This is a classic unintended consequence of technology, like the ones described by Edward Tenner in his 1997 book Why Things Bite BackTo combat this issue, the smart folks at MIT decided to put a human facing camera in a vehicle, which would look for distracted driving and compensate accordingly, as seen in this YouTube video. Rather than asking, what are the social and psychological reasons that drive people to engage in distracted driving, so that these reasons might be minimized, instead the best solution was determined to be adding another layer of technological assistance to the issue. Technology to solve the problem created by technology.

A screen capture from the MIT Human-Centered Autonomous Vehicle demo video, available from https://www.youtube.com/watch?v=OoC8oH0CLGc

 

 

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Unintended Consequences

This Week In Tech News: Orwellian Doublethink

The last week has been filled with announcements from big tech firms:

Facebook tells us “the future is private“.

Google tells us they’re “here to help“.

Amazon tell us it’s a friend to small businesses.

"War is Peace, Freedom is Slavery Ignorance is Strength"  by Nney is licensed under  CC BY-NC-SA 2.0
“War is Peace, Freedom is Slavery Ignorance is Strength” by Nney is licensed under CC BY-NC-SA 2.0

In developers’ conferences and earnings calls, the biggest of the big tech companies are trying to develop unique value propositions that paint them as friendly, responsive, and attuned to the needs of their customers. Then the mainstream technology media (often overworked, understaffed and reliant on the good graces of big tech for continued access to stories), generally reports these messages at face value. News in the last week focused on Facebook’s pivot toward community groups, Google’s exciting universal translator or Amazon’s claim that small and medium sized business partners made on average 90K last year through their platform.

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This Week In Tech News: Orwellian Doublethink

Sunlight: The Promises and Perils of Open Government

Sunlight is the best disinfectant,” as the saying goes, meaning that transparency, or openness is always preferred over the alternative. Whether in business, government, or science. It is often assumed that open information is always better, or as the hacker ethic states “information wants to be free.”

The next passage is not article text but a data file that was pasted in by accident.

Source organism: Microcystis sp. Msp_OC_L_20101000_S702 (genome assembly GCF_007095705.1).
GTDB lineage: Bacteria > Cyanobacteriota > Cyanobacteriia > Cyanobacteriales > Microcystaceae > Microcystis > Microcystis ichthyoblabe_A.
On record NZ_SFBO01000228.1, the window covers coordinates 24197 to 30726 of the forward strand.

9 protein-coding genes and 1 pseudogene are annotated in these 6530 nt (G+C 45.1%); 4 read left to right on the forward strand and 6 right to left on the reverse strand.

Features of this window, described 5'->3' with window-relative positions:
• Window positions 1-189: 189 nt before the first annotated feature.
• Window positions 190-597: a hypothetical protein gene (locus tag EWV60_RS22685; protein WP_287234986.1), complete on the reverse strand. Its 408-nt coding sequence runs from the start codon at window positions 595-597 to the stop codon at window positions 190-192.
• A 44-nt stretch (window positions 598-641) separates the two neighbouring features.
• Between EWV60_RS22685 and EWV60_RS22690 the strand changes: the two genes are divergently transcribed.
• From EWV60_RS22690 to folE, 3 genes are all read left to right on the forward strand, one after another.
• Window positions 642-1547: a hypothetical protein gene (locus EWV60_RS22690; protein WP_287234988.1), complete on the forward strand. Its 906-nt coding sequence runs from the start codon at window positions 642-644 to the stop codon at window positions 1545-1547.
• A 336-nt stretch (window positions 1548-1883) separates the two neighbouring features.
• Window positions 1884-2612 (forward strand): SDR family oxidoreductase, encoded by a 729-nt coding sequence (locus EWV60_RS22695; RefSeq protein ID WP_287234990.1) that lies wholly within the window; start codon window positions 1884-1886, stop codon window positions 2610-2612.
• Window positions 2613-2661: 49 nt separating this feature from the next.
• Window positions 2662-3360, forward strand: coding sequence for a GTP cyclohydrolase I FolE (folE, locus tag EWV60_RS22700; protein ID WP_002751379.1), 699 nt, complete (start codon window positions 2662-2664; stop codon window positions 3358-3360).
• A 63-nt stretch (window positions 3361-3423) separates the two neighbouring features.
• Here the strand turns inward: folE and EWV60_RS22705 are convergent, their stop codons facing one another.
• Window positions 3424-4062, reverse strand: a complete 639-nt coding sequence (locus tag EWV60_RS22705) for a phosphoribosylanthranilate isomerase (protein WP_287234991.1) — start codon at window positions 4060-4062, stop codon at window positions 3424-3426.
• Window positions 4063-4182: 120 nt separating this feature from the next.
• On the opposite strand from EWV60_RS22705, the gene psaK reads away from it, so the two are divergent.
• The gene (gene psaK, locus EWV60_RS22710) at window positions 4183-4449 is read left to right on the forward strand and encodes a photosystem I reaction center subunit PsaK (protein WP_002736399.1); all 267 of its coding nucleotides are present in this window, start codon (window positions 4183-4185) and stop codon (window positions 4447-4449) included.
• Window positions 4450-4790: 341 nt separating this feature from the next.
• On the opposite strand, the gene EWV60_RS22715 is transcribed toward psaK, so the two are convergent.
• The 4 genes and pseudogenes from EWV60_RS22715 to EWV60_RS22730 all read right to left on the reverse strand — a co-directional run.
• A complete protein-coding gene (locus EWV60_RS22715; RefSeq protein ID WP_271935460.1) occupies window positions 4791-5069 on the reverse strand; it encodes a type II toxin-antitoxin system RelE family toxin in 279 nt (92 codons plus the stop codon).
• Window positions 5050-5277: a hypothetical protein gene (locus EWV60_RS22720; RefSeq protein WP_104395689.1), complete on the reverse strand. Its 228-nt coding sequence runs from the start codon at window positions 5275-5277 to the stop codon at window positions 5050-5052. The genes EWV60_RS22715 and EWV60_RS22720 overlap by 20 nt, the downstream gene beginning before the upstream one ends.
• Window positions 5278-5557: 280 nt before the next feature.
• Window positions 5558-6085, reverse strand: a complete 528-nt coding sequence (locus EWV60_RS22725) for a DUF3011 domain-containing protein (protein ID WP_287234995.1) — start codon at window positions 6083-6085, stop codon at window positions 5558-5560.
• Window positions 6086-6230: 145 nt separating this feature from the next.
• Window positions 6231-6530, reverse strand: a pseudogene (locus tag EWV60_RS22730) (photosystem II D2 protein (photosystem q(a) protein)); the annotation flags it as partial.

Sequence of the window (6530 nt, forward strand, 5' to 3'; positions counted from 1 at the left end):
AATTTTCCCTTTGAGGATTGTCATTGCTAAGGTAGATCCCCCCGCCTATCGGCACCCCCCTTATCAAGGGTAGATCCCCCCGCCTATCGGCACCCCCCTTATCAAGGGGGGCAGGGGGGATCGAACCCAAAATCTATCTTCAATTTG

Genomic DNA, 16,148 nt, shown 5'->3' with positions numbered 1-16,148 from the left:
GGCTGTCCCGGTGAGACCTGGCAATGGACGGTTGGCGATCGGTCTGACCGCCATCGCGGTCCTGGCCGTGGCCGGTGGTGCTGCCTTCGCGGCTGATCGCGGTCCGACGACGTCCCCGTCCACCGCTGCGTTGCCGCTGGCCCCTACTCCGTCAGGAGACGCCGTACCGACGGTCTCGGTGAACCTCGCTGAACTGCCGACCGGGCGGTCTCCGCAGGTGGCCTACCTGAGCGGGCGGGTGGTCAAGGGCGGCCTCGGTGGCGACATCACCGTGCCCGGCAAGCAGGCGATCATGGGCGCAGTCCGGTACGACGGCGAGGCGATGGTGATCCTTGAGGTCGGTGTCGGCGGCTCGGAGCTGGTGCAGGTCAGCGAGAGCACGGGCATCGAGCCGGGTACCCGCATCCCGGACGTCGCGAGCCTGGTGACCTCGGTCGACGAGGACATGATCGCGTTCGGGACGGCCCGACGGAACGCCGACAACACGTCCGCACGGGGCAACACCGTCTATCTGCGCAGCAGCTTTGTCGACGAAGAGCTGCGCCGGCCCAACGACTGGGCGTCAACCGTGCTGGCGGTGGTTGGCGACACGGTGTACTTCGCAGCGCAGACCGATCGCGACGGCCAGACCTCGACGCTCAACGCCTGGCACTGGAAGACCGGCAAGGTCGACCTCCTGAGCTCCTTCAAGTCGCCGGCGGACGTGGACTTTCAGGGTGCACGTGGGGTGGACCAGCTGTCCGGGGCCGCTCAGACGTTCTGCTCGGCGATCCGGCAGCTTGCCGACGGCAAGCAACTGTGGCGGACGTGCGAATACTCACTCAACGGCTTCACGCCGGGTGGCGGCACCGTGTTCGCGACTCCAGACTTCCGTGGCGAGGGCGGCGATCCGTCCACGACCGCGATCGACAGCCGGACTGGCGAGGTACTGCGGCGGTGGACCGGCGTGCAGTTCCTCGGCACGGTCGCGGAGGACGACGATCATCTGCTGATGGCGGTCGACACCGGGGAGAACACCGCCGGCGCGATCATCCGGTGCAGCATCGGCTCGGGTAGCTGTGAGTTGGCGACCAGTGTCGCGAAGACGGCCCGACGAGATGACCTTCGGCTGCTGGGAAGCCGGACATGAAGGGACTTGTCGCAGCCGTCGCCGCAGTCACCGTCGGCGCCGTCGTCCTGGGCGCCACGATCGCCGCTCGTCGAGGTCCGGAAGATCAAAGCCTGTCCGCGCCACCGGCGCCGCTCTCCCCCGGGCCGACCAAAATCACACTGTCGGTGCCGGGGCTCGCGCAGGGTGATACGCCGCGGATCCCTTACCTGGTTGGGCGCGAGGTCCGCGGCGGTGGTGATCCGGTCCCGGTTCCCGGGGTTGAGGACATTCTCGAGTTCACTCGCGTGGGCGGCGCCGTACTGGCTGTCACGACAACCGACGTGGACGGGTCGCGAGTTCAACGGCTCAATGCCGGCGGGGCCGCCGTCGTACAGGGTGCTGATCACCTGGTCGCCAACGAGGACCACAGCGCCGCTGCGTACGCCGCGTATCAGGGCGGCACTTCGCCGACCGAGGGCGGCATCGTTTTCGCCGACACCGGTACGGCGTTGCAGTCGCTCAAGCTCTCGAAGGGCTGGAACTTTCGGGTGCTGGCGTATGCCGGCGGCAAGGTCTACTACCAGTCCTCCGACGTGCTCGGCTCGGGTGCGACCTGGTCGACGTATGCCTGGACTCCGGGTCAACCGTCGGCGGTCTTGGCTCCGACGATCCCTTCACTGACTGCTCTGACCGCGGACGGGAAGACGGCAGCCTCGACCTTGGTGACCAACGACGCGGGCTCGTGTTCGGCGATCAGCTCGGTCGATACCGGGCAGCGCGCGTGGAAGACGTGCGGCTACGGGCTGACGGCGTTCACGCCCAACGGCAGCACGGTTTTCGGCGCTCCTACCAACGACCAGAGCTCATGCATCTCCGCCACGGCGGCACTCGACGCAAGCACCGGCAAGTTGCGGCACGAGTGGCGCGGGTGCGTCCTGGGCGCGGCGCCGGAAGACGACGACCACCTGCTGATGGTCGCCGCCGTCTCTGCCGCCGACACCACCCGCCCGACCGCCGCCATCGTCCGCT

But is open by default really the best approach? Particularly in the area of government? Can we not conceive of information that really should not be freed? Whether for national security purposes, or personal privacy, or even efficiency’s sake?

Light Up The Open

“Light Up The Open”by cogdogblog is licensed under CC BY 2.0

Sunlight: The Promises and Perils of Open Government

Language matters: The carbon tax edition

Today is the day the carbon tax takes effect in Canada, and I can’t help but notice it’s also April Fool’s day.

But the carbon tax is not a joke. Instead it’s an attempt, backed by solid economics research (article paywall), to cut greenhouse gas emissions by putting a price on the burning of fossil fuels.

Shell Gas Station
“Shell Gas Station” by Mike Mozart is licensed under CC by 2.0

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Language matters: The carbon tax edition

Traveling under water – without leaving land

Coral reefs are among the most beautiful and complex ecosystems in the world. However, most people will never experience moving through one because unless you are in the right location and have specialized training and equipment, it is physically impossible to visit a coral reef.

So how can most people relate to something they cannot directly ecperience themselves? How do we work to develop an awareness of the beauty and need to protect coral reefs around the world? Or to put it another way, how do we make something like that accessible to a larger number of people?

This image shows large rocks around which various succulents have been planted to mimic the topology of a coral reef
A picture of the succulent garden coral reef (taken by author)

 

 

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Traveling under water – without leaving land

Visualizing policy

In my sustainability communication work, I’m always interested in the new and innovative methods that are being developed to teach people about climate change science and policy. Recently the Canadian Energy Policy Solutions Simulator came across my desk. This simulator, developed by the Pembina Institute, allows the user to see the emissions savings of different policy instruments that the government could introduce, and how close these different policies may or may not help Canada get to our emissions reduction targets.

A screen capture of the Pembina Institute Energy Policy Solutions landing page
A screen capture of the Pembina Institute Energy Policy Solutions landing page. The image shows the Canadian Parliament buildings at night

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Visualizing policy